All developers building software for the web have heard about Application Programming Interfaces, or, as they are also called, APIs. In this blog, we tell you a little more about them.
What are APIs?
The entire essence of APIs is to make a call to the server from the client, receive data, and display it. In other words, REST APIs work by fetching requests for a specific data set from a database, then returning all information relevant to the data set that was requested. However, there’s one more type of an API that is very frequently discussed – the SOAP API.
SOAP translates to Simple Object Access Protocol, and, as the name suggests, it’s a little more complex than REST is – organizations usually use SOAP because they either require more comprehensive security measures, ACID (Atomicity, Consistency, Isolation, Durability) compliance, or because someone’s building an application that needs to interact with a legacy system.
SOAP APIs are easily differentiable from their REST counterparts by simply looking at the code of the application – if an API is of SOAP type, the request to the API should be provided in an XML request body.
Where are APIs Used?
Organizations frequently make use of APIs in a couple of scenarios:
- Login Interfaces – APIs are frequently used as companions to popular log in interfaces allowing people to log in to Facebook, Instagram, Twitter, LinkedIn, or other prominent social media websites with just the click of a button. Convenient, right?
- Banking – remember the last item you bought through eBay or Amazon? The moment you’ve clicked a button, a call to an API was made, and that call allowed you to complete a transaction. You didn’t even think about that, did you? That’s how easy APIs make your work!
- The Travelling Industry – most airfare and hotel searching websites make use of APIs in order to show the best deals.
- The automobile industry – think of car manufacturers like Nissan or Tesla for example. There’s a very good chance that these cars are getting their updates transferred via the call of an API.
- The entertainment industry – think of Netflix, Amazon Prime, or Hulu. Chances are that all of those platforms also use APIs to help you find content that interests you based on movies you’ve watched in the past or by you using the search engines available on those websites.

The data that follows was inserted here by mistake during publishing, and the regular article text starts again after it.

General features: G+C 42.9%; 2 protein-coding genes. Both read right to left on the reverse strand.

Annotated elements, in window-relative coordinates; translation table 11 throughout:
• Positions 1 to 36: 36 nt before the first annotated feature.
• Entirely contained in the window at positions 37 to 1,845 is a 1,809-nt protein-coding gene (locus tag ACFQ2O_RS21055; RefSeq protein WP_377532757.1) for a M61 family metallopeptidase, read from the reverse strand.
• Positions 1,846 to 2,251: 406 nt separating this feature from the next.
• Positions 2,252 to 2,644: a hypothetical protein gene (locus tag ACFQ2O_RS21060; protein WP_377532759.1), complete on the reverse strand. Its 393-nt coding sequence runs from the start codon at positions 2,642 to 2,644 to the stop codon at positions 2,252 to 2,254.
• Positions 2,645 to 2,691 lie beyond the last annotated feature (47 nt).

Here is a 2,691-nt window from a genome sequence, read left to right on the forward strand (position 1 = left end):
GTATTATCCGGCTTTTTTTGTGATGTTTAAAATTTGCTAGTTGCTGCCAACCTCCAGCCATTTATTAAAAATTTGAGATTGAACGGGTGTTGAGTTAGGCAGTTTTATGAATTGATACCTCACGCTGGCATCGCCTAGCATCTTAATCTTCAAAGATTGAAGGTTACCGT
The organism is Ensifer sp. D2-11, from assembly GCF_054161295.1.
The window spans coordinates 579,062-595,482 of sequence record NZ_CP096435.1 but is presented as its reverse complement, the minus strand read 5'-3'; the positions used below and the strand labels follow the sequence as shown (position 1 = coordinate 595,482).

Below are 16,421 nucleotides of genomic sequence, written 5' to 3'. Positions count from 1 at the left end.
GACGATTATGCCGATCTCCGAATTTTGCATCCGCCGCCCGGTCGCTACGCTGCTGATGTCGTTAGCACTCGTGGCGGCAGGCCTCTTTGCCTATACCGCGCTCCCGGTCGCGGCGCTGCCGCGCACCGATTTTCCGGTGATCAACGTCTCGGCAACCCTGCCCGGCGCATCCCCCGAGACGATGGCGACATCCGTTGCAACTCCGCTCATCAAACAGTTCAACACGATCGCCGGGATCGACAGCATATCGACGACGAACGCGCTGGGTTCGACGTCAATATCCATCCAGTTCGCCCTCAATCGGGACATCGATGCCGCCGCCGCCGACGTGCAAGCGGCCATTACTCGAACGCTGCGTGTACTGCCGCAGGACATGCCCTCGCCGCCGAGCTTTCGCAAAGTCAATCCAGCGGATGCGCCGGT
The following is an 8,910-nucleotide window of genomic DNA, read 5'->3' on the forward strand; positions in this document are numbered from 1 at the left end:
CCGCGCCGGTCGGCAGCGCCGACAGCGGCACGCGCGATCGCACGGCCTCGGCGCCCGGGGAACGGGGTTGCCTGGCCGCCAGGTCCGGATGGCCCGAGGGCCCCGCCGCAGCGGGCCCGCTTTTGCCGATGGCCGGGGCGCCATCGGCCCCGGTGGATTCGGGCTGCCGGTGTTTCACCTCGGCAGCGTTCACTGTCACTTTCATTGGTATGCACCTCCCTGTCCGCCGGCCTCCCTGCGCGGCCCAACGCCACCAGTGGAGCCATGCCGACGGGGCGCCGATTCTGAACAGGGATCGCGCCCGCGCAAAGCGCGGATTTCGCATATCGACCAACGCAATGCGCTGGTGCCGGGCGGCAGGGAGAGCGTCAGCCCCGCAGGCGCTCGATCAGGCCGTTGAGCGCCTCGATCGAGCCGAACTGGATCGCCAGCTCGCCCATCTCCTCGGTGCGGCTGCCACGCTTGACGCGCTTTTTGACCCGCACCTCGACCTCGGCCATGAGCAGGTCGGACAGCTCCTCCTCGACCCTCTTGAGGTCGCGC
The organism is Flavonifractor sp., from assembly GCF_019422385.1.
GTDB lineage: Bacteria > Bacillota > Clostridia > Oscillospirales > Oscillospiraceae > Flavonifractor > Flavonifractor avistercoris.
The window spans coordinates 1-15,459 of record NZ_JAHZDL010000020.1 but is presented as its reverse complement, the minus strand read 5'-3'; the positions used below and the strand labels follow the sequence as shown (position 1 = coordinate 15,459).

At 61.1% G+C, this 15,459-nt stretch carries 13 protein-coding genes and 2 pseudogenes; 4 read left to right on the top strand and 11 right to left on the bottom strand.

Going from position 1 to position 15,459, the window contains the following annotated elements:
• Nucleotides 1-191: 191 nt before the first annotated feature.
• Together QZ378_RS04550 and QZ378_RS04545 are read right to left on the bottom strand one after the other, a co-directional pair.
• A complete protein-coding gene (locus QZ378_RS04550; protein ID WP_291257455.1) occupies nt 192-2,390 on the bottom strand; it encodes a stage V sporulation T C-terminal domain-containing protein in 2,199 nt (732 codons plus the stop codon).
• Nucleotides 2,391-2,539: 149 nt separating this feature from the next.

- The information security industry – the website you’re reading a blog right now on – yes, BreachDirectory – also makes use of API capabilities to show data from a database. BreachDirectory makes use of the capabilities presented by APIs in order to show people information pertaining to their risk of identity theft on the web. The API is being implemented in a very wide variety of industries from information security to online shopping – and it helps stop identity theft attacks both during the day and during the night.
By now, you should have a pretty good grasp about Application Programming Interfaces. The question is – will the capabilities provided by them help your applications thrive and succeed? And the most likely answer, unsurprisingly, is yes. Think about it – APIs are everywhere. If we judge by the use cases mentioned above, we can already see that the capabilities of APIs help a wide variety of industries and have a wide variety of use cases. APIs are already heading our way and it’s only a matter of time before an API is implemented into the company you happen to work at.The API of BreachDirectory is also helping numerous companies to put their security first – the BreachDirectory API lets companies search through hundreds of data breaches and secure their team in seconds. With an unlimited amount of requests, you will always be the first to know whether hackers are threatening the wellbeing of the infrastructure of your company. Don’t let your company be the next one in the list of leaked data breaches – implement a data breach API to be safe. Finally, the capabilities provided by the API might not be for everyone – if that’s the case, make sure to run a search through the data breach search engine to stay on the safe side. Until next time!